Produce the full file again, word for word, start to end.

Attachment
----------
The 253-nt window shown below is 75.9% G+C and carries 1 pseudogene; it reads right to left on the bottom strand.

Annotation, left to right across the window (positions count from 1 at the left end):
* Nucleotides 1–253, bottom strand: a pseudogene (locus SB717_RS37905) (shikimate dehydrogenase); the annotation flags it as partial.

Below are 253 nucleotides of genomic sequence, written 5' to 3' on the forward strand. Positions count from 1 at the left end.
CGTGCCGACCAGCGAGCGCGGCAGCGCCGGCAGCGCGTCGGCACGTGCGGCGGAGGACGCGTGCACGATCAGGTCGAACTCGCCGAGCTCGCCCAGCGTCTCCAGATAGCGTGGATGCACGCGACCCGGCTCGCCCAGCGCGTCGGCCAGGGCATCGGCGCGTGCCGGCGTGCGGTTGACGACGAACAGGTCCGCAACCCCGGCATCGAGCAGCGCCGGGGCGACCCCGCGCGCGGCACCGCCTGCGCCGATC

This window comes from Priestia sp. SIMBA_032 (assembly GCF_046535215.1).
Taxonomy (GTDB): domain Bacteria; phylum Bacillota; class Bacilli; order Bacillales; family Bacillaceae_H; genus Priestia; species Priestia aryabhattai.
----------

The 253-nt window shown below is 75.9% G+C and carries 1 pseudogene; it reads right to left on the bottom strand.

Annotation, left to right across the window (positions count from 1 at the left end):
* Nucleotides 1–253, bottom strand: a pseudogene (locus SB717_RS37905) (shikimate dehydrogenase); the annotation flags it as partial.

Below are 253 nucleotides of genomic sequence, written 5' to 3' on the forward strand. Positions count from 1 at the left end.
CGTGCCGACCAGCGAGCGCGGCAGCGCCGGCAGCGCGTCGGCACGTGCGGCGGAGGACGCGTGCACGATCAGGTCGAACTCGCCGAGCTCGCCCAGCGTCTCCAGATAGCGTGGATGCACGCGACCCGGCTCGCCCAGCGCGTCGGCCAGGGCATCGGCGCGTGCCGGCGTGCGGTTGACGACGAACAGGTCCGCAACCCCGGCATCGAGCAGCGCCGGGGCGACCCCGCGCGCGGCACCGCCTGCGCCGATC

This window comes from Priestia sp. SIMBA_032 (assembly GCF_046535215.1).
Taxonomy (GTDB): domain Bacteria; phylum Bacillota; class Bacilli; order Bacillales; family Bacillaceae_H; genus Priestia; species Priestia aryabhattai.